Hard truths echoing from Nazi horrors
Ireland's shameful past comes into focus in this blood-boiling account of Irish mariners abandoned in Nazi Germany
Last year's Easter Rising centenary taught us that a welcome era of mature reflection is dawning that sees the discordant birth of the State for what it is. David Blake Knox first published this release in 2012 and this reprint (New Island €11.96) is perhaps testament to the fact that while releases concerning the Third Reich will always draw subscribers, there is an appetite for self-analysis developing here too.
The root germination for Blake Knox's extensive body of research is the author's cousin, William Hutchinson Knox, around whom a shroud of mystery always hung. He was one of 32 Irish merchant seamen captured by the German Navy during maritime raids that saw thousands of crewmen taken back to Germany. These were non-combatant civilians who, under the Hague Conventions, were to be repatriated to their homelands. But despite an Irish Legation in Berlin who knew of their capture, no one came to their aid. Blake Knox explores possible reasons for this, and even if he is only half right, it will make your blood boil.
This, though, is an hors d'oeuvre in the litany of injustice brought to light regarding our mud-strewn relationship with that conflict. The author does not explicitly sermonise about the need for us to accept how shamefully this State behaved because he doesn't need to - the facts speak for themselves.
Following capture, all 32 refused to volunteer and were subsequently interned in an SS slave-labour camp in Farge, northern Germany. There, they were put to work in horrid conditions building a massive bunker that would house an ambitious submarine production line. Some 50,000 inmates would perish, most of them Jews, Russians and Poles. Of the Irishmen, three died of typhus while another was beaten to death. The fifth was Hutchinson Knox, who was 59 when illness took him in 1945. All these numbers, dates and names are utterly useless unless we appreciate the day-to-day reality of life under the SS. Enter a chapter entitled Heart of Darkness, which makes Joseph Conrad's novella of the same name seem rosy by comparison.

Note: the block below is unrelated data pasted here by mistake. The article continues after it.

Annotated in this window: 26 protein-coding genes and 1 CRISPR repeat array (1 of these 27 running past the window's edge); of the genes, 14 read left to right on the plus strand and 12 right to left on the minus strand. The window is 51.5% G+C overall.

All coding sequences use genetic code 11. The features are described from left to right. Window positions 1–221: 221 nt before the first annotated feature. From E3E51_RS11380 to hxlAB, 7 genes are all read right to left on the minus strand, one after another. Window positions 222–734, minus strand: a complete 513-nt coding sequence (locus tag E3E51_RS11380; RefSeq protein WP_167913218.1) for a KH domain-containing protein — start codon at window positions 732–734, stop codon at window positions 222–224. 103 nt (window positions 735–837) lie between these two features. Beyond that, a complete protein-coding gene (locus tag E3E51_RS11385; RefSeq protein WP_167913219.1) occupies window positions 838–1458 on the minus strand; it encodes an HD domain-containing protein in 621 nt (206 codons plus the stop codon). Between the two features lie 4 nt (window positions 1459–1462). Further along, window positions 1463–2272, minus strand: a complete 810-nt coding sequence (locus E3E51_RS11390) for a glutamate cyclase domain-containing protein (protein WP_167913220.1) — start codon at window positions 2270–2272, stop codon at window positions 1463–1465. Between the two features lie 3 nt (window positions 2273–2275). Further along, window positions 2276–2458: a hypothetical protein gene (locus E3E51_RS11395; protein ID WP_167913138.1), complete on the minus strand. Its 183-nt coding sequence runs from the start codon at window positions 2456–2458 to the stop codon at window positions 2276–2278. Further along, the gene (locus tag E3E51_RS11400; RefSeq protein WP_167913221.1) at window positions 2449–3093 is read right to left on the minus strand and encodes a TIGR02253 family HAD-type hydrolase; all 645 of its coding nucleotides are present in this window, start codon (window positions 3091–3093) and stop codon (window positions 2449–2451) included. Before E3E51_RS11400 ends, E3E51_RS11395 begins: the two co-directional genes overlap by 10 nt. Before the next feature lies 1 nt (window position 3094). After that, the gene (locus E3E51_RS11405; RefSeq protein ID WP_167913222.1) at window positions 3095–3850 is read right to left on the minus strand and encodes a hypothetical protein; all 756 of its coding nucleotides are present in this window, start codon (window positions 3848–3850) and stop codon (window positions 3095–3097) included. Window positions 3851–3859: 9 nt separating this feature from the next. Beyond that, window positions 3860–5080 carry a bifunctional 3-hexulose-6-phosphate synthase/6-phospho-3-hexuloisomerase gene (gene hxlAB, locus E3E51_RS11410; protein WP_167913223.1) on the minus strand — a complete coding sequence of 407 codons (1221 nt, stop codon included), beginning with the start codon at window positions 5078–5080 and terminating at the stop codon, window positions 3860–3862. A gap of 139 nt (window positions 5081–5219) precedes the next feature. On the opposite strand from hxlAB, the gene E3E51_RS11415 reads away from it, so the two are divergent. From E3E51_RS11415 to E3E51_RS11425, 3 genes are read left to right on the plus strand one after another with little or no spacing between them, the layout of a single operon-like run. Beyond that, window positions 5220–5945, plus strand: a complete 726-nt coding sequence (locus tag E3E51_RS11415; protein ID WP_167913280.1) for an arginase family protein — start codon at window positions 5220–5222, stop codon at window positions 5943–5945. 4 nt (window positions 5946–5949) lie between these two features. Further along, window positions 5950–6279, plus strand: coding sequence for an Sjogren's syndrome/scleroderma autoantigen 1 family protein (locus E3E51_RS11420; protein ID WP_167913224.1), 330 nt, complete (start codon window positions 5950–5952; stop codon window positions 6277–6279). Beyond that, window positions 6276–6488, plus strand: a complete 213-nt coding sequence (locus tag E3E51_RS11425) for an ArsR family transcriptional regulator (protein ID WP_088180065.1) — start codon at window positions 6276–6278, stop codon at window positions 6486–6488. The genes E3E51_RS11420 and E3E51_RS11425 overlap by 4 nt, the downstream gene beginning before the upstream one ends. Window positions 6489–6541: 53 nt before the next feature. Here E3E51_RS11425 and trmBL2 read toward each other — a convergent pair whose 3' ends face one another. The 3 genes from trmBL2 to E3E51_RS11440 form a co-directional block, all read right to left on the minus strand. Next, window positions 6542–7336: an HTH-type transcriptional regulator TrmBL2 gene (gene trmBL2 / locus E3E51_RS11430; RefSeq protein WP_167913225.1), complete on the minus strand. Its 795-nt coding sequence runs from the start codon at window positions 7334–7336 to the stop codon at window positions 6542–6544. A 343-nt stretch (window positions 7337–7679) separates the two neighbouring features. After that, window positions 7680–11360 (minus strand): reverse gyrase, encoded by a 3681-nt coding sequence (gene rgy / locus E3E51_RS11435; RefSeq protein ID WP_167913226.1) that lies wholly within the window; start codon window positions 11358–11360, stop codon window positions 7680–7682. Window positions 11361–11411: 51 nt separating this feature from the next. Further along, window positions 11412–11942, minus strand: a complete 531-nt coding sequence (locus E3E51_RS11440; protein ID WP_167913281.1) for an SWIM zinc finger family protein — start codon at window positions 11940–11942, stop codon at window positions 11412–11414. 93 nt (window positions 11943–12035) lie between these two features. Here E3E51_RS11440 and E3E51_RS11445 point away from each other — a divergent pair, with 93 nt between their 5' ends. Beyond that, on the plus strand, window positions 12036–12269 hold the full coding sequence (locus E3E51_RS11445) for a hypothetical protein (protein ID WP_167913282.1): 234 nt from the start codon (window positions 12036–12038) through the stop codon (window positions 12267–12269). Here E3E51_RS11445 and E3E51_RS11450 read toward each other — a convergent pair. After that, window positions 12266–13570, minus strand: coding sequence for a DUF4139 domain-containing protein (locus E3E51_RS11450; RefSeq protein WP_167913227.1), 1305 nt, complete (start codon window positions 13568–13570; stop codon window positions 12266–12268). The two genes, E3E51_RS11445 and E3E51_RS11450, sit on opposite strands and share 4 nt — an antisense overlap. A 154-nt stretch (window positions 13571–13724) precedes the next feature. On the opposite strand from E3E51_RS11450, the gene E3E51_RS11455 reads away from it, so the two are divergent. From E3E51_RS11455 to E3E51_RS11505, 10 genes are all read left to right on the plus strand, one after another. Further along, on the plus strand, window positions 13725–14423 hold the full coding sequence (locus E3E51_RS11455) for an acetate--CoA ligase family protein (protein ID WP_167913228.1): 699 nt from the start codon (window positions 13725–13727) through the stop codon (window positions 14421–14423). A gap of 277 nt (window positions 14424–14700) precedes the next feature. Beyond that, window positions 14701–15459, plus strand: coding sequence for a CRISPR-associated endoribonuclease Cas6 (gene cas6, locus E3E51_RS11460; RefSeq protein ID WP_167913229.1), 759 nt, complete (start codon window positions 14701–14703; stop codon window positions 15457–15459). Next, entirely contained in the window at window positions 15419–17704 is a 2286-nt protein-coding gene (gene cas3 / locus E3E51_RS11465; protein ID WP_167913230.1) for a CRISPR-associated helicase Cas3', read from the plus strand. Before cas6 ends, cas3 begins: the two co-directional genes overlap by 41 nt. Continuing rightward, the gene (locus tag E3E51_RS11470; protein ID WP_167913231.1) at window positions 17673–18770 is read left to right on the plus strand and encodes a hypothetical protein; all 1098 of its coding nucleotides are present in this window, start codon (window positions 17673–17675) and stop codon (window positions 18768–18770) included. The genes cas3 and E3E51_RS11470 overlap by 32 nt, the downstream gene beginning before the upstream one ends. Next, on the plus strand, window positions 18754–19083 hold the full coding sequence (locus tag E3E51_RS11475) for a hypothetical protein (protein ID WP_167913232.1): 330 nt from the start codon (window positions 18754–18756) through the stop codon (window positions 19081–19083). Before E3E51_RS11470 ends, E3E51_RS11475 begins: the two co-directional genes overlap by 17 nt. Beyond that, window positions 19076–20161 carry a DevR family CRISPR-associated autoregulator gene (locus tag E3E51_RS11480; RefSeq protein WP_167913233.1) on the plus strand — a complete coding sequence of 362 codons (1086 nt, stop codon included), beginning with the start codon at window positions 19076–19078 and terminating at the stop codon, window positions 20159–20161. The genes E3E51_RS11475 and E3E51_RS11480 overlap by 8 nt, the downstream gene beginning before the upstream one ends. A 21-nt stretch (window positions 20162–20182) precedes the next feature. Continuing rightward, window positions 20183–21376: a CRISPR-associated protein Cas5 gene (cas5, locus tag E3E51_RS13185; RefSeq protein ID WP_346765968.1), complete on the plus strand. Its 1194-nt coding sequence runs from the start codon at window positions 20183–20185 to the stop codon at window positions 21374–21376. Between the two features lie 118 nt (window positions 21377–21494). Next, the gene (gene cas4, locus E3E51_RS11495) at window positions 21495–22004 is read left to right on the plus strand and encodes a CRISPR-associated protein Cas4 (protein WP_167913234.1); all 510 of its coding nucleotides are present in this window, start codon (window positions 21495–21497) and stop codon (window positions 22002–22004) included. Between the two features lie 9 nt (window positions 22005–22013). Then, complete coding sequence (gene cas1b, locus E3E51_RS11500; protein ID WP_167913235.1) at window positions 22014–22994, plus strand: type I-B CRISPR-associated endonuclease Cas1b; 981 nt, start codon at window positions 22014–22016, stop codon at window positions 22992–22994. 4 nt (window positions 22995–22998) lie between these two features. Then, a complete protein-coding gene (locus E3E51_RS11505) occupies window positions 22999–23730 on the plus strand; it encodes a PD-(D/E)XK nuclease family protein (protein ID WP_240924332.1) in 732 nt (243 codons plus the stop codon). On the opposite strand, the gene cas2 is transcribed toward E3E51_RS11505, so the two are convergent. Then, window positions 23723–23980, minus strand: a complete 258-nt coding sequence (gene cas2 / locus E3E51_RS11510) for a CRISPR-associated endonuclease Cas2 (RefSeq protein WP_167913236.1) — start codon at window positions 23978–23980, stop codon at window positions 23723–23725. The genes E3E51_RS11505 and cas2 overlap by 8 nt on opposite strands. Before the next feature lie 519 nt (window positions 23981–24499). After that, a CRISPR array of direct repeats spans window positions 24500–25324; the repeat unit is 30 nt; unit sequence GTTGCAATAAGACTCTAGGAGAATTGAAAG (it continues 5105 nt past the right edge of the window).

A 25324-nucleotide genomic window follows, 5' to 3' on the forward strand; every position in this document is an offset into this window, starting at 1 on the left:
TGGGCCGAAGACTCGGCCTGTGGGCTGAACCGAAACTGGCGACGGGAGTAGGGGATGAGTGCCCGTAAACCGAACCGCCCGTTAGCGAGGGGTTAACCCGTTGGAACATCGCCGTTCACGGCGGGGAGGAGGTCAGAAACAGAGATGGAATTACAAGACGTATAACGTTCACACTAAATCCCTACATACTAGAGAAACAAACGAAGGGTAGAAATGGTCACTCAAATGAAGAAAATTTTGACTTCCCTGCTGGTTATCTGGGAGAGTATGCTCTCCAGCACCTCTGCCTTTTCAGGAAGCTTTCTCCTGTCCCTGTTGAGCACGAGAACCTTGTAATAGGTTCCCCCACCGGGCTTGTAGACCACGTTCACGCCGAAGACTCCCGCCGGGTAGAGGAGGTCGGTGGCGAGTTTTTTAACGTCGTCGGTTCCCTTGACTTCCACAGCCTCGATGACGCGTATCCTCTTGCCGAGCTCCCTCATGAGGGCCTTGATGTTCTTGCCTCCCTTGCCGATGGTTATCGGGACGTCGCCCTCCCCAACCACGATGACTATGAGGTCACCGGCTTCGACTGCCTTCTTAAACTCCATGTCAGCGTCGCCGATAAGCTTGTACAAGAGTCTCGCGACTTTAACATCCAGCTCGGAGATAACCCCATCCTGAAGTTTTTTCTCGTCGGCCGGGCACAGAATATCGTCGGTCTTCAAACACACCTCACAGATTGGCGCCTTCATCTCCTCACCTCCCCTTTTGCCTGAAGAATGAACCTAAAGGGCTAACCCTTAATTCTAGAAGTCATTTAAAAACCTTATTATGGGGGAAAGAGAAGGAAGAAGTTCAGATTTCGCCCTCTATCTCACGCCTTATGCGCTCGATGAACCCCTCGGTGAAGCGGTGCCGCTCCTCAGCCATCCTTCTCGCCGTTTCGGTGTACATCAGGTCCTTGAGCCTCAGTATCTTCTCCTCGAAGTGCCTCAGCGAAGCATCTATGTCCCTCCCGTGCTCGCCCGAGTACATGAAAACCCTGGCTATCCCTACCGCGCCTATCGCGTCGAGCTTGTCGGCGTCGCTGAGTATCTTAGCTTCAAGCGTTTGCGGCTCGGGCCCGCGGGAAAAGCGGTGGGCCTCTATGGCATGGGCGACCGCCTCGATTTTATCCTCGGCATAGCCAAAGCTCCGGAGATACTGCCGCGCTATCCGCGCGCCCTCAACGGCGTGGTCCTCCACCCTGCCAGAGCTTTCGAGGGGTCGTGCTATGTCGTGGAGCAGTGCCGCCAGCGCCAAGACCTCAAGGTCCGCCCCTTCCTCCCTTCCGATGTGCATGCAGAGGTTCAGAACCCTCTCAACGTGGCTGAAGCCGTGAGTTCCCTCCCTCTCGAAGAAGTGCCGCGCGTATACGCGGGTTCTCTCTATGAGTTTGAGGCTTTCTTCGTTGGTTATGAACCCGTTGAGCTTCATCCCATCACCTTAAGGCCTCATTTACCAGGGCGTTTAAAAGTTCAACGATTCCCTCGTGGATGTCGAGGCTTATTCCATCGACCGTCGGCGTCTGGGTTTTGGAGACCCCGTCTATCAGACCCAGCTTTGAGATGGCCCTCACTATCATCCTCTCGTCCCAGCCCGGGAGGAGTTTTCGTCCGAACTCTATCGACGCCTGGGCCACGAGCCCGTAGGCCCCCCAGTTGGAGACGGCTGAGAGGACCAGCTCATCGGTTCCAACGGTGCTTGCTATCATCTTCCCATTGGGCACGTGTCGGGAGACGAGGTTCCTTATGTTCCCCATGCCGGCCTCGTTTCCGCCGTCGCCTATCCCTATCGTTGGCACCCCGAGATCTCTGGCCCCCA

Running parallel is a thread relating to other brave Irish men and women - 140,000, according to some estimates - who refused to sit back and watch Hitler's virus spread across mainland Europe. Most risked the charge of desertion if they were caught smuggling themselves north and enlisting in the British Army. How this nation treated those who returned, both soldiers and merchant seamen like those at Farge, is yet another frankly mind-boggling chapter of Ireland's 20th-century history, and one only really properly addressed in 2013 by Alan Shatter's Second World War Amnesty and Immunity Bill.
At its very heart, Hitler's Irish Slaves is almost an argument for the abandonment of any cuddly ideals of Irish neutrality, especially when this island's manpower contribution to the war effort was vastly greater than any of the other neutral European states at the time.
There was, of course, an element of realpolitik involved, but neutrality was nonetheless "allowed to assume an explicit and unjustified moral dimension" when, Blake Knox points out, evidence would suggest it was more to do with bet-hedging by the de Valera Government that was indirectly infused with more sinister prejudices.
Explanations of people, words and systems pertaining to Ireland suggest it has one eye on overseas markets. Primarily, however, it will probably come to secure a place on the essential-reading lists of those wishing to truly get a handle on the complex journey this country of ours. continues on.
Sunday Indo Living